In Residence

Internal Medicine resident leads research into chemotherapy toxicity of military veterans

Vital Signs » Spring 2020

Sahana Venkatesh, M.D., a first-year internal medicine resident at the Wright State University Boonshoft School of Medicine, is leading research into the toxicity of chemotherapy treatments on military veterans. The results of the effort may one day help health care providers to better tailor chemotherapy treatments to veterans suffering from cancer.

Dr. Venkatesh, who grew up in Beavercreek, Ohio, attended Northeast Ohio Medical University. After completing her Doctor of Medicine degree, she matched at the Wright State University Boonshoft School of Medicine. 

Her study has recently begun, but it has already counted survey responses from 15 different veteran patients who have cancerous diseases. The surveys seek to learn about how each veteran responds to chemotherapy treatments.

Venkatesh is working with Dr. Geetika Kumar, associate professor of internal medicine and the palliative medicine program director. She is also working with Dr. Srinivasu Chamarthy, a senior hematology-oncology fellow.

“I am extremely interested in hematology and oncology and this project was being developed by my mentors at the Dayton Veterans Affairs Medical Center,” Venkatesh said. “I wanted to become an active member in quality improvement at the hospital. The project is so interesting and it certainly has the means to make lasting changes in care.”

The ultimate goal is to create a quality improvement study, which means Venkatesh and others will look at current medical practices to see what can be done better. With this effort, they will use a toxicity score developed by the Cancer and Aging Research Group (CARG). The group’s mission is to unite geriatric oncology researchers across the nation in a collaborative way to design and implement clinical trials that improve the care of older adults with cancer.

Venkatesh and others are seeking to quantify the risks associated with administering chemotherapy for each patient.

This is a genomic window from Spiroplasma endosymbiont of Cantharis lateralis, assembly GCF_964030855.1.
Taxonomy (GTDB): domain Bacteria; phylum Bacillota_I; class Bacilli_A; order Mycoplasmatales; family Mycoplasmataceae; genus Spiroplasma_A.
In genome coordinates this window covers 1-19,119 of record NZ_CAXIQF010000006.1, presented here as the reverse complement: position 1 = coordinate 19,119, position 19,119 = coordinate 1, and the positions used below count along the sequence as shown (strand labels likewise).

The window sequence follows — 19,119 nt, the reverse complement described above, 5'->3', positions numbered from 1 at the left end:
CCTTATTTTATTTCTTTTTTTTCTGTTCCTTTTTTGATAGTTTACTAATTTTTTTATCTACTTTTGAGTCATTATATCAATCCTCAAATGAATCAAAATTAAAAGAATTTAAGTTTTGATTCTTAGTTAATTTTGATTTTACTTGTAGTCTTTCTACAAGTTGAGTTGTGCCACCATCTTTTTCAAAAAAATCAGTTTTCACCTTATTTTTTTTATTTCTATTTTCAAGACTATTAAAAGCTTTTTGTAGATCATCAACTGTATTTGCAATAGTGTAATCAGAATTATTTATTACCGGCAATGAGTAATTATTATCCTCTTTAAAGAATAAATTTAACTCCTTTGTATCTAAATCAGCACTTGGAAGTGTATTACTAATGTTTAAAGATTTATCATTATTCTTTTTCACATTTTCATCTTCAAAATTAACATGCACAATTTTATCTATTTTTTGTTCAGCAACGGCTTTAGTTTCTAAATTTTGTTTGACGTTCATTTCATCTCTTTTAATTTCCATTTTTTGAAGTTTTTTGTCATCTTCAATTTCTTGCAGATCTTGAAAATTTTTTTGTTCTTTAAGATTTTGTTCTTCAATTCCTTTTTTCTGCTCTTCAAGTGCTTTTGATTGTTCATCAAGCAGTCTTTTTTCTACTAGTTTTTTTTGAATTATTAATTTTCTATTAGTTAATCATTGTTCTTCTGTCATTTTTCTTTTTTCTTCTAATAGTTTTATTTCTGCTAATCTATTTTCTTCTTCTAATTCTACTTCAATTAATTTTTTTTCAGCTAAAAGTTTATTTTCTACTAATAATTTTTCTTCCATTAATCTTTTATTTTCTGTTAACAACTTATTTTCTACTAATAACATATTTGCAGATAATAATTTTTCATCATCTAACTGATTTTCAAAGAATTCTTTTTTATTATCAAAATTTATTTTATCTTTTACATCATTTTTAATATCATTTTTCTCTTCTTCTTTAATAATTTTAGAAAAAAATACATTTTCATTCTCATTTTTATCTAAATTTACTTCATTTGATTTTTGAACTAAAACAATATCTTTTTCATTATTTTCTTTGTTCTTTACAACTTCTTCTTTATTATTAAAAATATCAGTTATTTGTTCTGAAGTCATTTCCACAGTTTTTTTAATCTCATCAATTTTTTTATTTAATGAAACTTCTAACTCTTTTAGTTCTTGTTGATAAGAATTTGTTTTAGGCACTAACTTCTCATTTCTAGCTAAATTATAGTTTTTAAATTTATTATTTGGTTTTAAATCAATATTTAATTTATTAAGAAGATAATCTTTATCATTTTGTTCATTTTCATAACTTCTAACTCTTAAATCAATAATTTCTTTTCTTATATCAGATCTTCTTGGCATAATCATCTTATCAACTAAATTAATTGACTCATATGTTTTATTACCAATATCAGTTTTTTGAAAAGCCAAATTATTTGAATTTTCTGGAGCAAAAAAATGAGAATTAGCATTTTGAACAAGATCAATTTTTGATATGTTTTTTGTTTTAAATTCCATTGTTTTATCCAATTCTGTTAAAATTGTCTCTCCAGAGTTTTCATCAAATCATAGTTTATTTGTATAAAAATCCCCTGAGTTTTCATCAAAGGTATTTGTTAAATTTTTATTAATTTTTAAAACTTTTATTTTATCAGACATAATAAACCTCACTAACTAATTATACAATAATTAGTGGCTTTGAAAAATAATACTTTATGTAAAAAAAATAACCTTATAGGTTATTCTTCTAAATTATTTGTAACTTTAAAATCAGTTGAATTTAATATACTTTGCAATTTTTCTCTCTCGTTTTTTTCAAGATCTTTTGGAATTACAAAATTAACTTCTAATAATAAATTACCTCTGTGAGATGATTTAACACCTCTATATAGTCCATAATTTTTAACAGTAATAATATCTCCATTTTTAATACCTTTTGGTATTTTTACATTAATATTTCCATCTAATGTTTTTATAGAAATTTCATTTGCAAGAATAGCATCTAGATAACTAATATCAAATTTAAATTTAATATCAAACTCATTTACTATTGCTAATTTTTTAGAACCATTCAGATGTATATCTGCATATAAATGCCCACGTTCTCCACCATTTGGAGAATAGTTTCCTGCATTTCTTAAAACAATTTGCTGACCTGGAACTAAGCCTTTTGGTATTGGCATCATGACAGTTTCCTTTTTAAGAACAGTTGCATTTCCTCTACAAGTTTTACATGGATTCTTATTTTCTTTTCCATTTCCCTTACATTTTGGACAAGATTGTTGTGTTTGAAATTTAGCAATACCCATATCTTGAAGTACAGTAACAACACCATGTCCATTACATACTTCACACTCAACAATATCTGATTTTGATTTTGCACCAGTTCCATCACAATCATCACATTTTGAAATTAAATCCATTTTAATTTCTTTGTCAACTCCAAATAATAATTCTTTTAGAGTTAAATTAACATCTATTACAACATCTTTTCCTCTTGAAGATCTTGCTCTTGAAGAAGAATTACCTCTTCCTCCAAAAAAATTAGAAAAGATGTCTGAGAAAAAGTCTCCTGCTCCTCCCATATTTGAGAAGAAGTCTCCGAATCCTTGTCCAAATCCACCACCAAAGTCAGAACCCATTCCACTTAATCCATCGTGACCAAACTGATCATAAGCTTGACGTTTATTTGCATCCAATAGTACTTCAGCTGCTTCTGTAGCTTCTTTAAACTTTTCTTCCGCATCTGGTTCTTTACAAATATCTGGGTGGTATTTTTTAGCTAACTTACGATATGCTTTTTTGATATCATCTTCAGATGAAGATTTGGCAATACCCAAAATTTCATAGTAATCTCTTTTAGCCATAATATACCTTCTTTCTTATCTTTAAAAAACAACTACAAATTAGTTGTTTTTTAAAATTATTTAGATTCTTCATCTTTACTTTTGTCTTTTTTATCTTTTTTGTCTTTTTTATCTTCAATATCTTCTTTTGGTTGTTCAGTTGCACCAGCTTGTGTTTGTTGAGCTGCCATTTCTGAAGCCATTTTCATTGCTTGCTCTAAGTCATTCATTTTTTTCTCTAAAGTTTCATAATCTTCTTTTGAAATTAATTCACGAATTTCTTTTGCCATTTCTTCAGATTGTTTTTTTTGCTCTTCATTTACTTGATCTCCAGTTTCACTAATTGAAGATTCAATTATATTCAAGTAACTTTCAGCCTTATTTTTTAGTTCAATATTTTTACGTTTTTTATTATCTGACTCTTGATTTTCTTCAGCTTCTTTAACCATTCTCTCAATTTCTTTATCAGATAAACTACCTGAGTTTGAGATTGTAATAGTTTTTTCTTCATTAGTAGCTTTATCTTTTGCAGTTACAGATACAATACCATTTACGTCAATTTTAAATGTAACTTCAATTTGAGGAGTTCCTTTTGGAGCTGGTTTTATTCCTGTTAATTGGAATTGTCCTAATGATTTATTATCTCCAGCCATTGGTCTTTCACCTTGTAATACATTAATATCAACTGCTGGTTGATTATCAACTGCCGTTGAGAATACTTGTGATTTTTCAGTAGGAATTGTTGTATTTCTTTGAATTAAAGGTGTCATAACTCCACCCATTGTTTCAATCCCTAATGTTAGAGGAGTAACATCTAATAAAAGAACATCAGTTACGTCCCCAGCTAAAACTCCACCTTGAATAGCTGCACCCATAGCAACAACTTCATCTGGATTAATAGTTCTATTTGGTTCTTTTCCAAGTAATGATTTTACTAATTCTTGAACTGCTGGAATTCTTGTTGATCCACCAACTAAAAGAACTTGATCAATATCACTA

“We hope to be able to reduce patients' dose of chemotherapy based on their toxicity scores,” Venkatesh said. “We are tailoring the project so that the data we obtain is valid and applicable.”

The CARG toxicity score requires calculations using the patient’s responses to a questionnaire. The survey is well suited to their disease state, and seeks to find how their bodies respond to chemotherapy treatments.

The numerical score that is calculated shows the overall risk of side effects associated with giving each patient chemotherapy. These are known to include nausea, vomiting, diarrhea, hair loss, loss of appetite, fatigue, fever, and mouth sores, among others.

“We are still in the early stages of this research in that we are gathering patient data,” Venkatesh said. “We hope to see that using this score in our veterans with cancer will help us quantify the overall risk associated with starting chemotherapy to better guide treatment choices.”

The next step for the researchers is to gather more survey responses and analyze the data. Venkatesh and others are looking to see if their interventions are effective and how they can be applied to clinical practice.

“We hope that the findings can be used to improve our ability to predict major side effects and adverse outcomes in our veterans with cancer,” Venkatesh said. “Hopefully this can help guide treatment decisions for oncologists.”


—Daniel Kelly

Last edited on 04/24/2020.